Zero Hunger city

The London Assembly is calling for more action to help thousands of people going hungry in the capital, including school children.

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Mayor's Question Time suspended after protests

The London Mayor's Question Time was temporarily suspended after anti-cuts protesters disrupt the conference. The London Fire Brigade Union claimed the protesters were firefighters:


Amazing scenes: Mayor's Question Time suspended as gallery breaks out into chant of "No ifs, not buts, no fire service cuts."


Assembly members leave the chamber as Mayor's Question Time suspended. Massive anger directed towards mayor.


Incredible scenes at City Hall. Mayor's Question Time suspended as angry firefighters stand up and break into prolonged chant against cuts.

Mayor to face questions on emergency service cuts

Mayor of London Boris Johnson
Mayor of London Boris Johnson Credit: Reuters/Luke MacGregor

The Mayor of London is expected to face questions on proposed changes to the fire service when he faces assembly members later.

A consultation on the controversial plans to close 12 fire stations and cut 520 firefighters' jobs in London closed on Monday.

Unions have warned that some of the capital's most historic buildings will be at risk if the cuts go ahead.


Calls for an end to Heathrow night flights

The London Assembly believe flights should be reduced to 'an absolute minimum'

The London Assembly is calling for an end to Heathrow night flights to stop the noise disturbing the sleep of thousands of people.

The Health and Environment Committee believe they should be reduced to 'an absolute minimum' at the very least.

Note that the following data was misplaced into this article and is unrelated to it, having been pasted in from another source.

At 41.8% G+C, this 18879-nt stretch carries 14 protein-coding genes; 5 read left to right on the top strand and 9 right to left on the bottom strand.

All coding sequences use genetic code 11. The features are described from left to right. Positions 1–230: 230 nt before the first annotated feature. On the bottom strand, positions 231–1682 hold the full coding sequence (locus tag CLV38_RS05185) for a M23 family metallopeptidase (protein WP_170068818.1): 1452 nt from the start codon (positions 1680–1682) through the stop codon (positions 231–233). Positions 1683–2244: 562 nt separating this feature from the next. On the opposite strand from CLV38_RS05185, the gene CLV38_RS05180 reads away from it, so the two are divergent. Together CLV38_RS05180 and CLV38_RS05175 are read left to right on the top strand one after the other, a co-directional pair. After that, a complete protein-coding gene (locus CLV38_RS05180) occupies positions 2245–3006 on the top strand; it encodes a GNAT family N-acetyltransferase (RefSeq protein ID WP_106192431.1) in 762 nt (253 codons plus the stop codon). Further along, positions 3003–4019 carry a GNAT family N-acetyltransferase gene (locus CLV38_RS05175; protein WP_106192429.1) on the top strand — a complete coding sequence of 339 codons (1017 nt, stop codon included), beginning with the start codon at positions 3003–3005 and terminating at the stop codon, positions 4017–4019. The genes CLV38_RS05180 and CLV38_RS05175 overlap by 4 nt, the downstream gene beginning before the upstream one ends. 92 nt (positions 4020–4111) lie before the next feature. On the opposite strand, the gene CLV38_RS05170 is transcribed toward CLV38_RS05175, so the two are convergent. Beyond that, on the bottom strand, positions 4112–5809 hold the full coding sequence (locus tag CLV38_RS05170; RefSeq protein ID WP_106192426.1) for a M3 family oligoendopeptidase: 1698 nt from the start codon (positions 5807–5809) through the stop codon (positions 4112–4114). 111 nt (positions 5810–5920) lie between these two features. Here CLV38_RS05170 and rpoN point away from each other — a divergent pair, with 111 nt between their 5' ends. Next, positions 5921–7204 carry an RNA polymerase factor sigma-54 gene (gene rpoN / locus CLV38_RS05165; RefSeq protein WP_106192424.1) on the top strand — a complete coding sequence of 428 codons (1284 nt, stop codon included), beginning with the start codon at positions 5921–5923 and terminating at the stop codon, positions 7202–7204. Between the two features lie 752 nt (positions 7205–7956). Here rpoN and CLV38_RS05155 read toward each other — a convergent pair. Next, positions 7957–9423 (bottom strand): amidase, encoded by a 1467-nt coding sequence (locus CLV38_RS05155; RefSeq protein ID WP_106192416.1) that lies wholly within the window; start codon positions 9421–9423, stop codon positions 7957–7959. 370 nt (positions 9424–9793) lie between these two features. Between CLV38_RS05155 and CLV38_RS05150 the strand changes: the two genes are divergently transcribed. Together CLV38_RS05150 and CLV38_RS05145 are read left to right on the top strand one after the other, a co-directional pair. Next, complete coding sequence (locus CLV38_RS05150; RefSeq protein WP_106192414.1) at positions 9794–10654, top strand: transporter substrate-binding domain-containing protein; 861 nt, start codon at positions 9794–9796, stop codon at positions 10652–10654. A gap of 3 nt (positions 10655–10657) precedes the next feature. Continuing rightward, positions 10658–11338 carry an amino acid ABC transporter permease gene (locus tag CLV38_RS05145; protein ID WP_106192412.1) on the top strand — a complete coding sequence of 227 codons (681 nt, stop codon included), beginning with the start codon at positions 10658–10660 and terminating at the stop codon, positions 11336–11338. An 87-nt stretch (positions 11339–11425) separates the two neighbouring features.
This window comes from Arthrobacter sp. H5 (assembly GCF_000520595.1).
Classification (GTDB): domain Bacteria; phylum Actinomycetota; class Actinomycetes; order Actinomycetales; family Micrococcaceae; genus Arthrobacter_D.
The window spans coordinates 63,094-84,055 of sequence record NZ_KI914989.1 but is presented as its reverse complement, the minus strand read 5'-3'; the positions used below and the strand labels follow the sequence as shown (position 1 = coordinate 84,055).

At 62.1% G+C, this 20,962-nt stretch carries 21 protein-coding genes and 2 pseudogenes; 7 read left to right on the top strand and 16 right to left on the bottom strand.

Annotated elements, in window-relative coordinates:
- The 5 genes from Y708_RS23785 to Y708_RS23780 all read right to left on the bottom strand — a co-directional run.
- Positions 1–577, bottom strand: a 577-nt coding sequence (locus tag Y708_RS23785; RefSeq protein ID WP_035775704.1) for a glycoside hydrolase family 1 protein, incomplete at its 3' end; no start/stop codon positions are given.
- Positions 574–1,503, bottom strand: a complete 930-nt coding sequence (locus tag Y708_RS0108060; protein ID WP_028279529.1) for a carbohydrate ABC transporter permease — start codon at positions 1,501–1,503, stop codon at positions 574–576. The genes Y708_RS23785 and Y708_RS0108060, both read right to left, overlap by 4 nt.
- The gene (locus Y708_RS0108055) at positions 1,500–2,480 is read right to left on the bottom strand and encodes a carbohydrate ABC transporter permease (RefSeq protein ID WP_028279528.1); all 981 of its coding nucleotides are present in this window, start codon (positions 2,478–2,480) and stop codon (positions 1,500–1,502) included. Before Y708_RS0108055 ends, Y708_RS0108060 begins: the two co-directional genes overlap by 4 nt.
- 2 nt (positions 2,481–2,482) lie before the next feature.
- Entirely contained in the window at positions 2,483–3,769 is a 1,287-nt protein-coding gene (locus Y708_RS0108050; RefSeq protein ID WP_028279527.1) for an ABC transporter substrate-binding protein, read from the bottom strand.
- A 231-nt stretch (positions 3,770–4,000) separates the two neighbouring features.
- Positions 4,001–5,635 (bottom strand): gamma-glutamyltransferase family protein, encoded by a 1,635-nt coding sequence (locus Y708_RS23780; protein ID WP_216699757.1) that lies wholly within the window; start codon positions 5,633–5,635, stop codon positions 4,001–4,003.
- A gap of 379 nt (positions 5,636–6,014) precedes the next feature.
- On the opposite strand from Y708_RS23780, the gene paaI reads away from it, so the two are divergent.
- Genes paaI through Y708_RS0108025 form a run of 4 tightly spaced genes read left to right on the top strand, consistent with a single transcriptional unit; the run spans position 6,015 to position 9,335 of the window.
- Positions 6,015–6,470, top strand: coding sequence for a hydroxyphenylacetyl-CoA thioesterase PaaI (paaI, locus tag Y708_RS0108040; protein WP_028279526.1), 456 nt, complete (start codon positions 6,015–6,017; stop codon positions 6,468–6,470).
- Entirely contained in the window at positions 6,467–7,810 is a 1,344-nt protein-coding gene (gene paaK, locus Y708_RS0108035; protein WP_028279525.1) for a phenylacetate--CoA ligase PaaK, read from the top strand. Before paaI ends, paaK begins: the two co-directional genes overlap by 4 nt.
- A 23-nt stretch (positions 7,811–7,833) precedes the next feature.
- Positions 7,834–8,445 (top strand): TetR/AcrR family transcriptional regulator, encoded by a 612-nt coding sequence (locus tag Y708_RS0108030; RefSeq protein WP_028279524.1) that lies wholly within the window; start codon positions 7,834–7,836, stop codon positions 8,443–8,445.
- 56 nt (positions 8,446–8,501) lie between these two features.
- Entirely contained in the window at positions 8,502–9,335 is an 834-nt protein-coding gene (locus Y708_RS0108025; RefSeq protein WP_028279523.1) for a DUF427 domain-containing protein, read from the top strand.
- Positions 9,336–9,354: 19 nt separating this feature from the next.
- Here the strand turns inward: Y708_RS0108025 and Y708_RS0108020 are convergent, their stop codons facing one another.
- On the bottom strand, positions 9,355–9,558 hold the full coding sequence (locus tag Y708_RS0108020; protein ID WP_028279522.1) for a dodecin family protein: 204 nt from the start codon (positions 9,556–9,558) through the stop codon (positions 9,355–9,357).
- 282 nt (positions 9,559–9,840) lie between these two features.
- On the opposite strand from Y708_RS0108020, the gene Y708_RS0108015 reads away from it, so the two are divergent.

If a reduction is not possible they are calling for planes to land from the West, rather than the east. Which would reduce noise disturbance for around 110,000 people.

Mayor asked to clarify policing statistics

Boris Johnson has been asked to clarify figures on police numbers by the UK Statistics Authority (UKSA). Credit: Reuters, Phil Noble.

The UK Statistics Authority (UKSA) has asked Boris Johnson to clarify figures on police numbers.

The chairman of the UKSA, Andrew Dilnot, has written to the mayor asking him to publish a "reconciliation" between different sets of figures published by the Greater London Authority and the Home Office.

London Assembly Labour Police & Crime spokesperson,Joanne McCartney AM said:

“We know that 2,208 police officers have been lost already in London and we had deep concerns that Boris’ plans for the future of the Metropolitan Police were based on misleading statistics.

"Today’s letter from the UK Statistics Authority confirms that the Mayor’s figures are far from clear, he has been asked to publish an explanation of why his figures differ from the Home Office figures.

"He needs to do this as a matter of urgency so that Londoners can have confidence in his future plans for the Met."

A spokesperson for the Mayor's office said: “The UK Statistics Authority (UKSA) acknowledges that there are various sets of figures available for police numbers in London and reasonable explanations for why they differ slightly.

"The UKSA have asked if we would be willing to provide more information to reconcile the statistics we have used with other available statistics, and we are happy to do so in due course.

"The UKSA have not called into question the accuracy of the budgeted figures we are using, which remain the correct baseline for our plans.”


Councils have limited money for housing benefit relief

The London Assembly has heard that councils have a limited pot of money to provide relief for tenants who face losing housing benefit because they have a spare bedroom. Some tenants are eligible for some extra money if they can prove they need the spare room.

However, Geoff Fimister of Citizen's Advice told the Assembly members that councils' relief is limited so they may not be able to provide relief to all the eligible cases.

See how councils expect the housing benefit reforms to affect them.

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